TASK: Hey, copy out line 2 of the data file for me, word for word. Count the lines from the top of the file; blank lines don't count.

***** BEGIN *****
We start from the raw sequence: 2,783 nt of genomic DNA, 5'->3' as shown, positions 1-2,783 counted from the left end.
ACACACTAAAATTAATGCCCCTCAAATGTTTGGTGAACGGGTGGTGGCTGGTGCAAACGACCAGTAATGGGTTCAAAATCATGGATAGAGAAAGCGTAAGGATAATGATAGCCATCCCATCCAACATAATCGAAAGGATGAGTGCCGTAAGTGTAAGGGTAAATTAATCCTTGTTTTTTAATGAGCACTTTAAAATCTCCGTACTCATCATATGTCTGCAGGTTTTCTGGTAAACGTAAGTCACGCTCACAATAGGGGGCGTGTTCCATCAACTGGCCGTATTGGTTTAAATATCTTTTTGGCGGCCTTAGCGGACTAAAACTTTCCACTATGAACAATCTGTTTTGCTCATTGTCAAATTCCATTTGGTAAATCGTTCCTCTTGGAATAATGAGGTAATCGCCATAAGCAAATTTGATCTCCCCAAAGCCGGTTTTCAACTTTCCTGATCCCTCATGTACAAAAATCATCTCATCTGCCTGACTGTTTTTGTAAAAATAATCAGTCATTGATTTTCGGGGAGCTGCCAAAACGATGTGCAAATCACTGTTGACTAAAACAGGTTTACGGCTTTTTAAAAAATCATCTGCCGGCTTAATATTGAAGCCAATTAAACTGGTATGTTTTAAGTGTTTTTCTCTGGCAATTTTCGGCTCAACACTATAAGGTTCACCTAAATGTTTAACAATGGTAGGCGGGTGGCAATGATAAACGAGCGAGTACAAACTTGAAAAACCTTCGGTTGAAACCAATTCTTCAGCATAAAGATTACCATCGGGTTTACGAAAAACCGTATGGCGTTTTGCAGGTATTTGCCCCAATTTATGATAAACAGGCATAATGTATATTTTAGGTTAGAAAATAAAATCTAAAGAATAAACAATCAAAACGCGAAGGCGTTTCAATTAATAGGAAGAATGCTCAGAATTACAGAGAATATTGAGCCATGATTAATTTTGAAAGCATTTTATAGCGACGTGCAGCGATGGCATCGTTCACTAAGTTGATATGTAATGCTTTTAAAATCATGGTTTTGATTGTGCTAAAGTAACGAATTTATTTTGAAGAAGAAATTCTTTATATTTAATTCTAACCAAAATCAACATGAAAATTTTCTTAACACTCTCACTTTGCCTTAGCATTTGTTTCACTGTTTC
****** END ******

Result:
ACACACTAAAATTAATGCCCCTCAAATGTTTGGTGAACGGGTGGTGGCTGGTGCAAACGACCAGTAATGGGTTCAAAATCATGGATAGAGAAAGCGTAAGGATAATGATAGCCATCCCATCCAACATAATCGAAAGGATGAGTGCCGTAAGTGTAAGGGTAAATTAATCCTTGTTTTTTAATGAGCACTTTAAAATCTCCGTACTCATCATATGTCTGCAGGTTTTCTGGTAAACGTAAGTCACGCTCACAATAGGGGGCGTGTTCCATCAACTGGCCGTATTGGTTTAAATATCTTTTTGGCGGCCTTAGCGGACTAAAACTTTCCACTATGAACAATCTGTTTTGCTCATTGTCAAATTCCATTTGGTAAATCGTTCCTCTTGGAATAATGAGGTAATCGCCATAAGCAAATTTGATCTCCCCAAAGCCGGTTTTCAACTTTCCTGATCCCTCATGTACAAAAATCATCTCATCTGCCTGACTGTTTTTGTAAAAATAATCAGTCATTGATTTTCGGGGAGCTGCCAAAACGATGTGCAAATCACTGTTGACTAAAACAGGTTTACGGCTTTTTAAAAAATCATCTGCCGGCTTAATATTGAAGCCAATTAAACTGGTATGTTTTAAGTGTTTTTCTCTGGCAATTTTCGGCTCAACACTATAAGGTTCACCTAAATGTTTAACAATGGTAGGCGGGTGGCAATGATAAACGAGCGAGTACAAACTTGAAAAACCTTCGGTTGAAACCAATTCTTCAGCATAAAGATTACCATCGGGTTTACGAAAAACCGTATGGCGTTTTGCAGGTATTTGCCCCAATTTATGATAAACAGGCATAATGTATATTTTAGGTTAGAAAATAAAATCTAAAGAATAAACAATCAAAACGCGAAGGCGTTTCAATTAATAGGAAGAATGCTCAGAATTACAGAGAATATTGAGCCATGATTAATTTTGAAAGCATTTTATAGCGACGTGCAGCGATGGCATCGTTCACTAAGTTGATATGTAATGCTTTTAAAATCATGGTTTTGATTGTGCTAAAGTAACGAATTTATTTTGAAGAAGAAATTCTTTATATTTAATTCTAACCAAAATCAACATGAAAATTTTCTTAACACTCTCACTTTGCCTTAGCATTTGTTTCACTGTTTC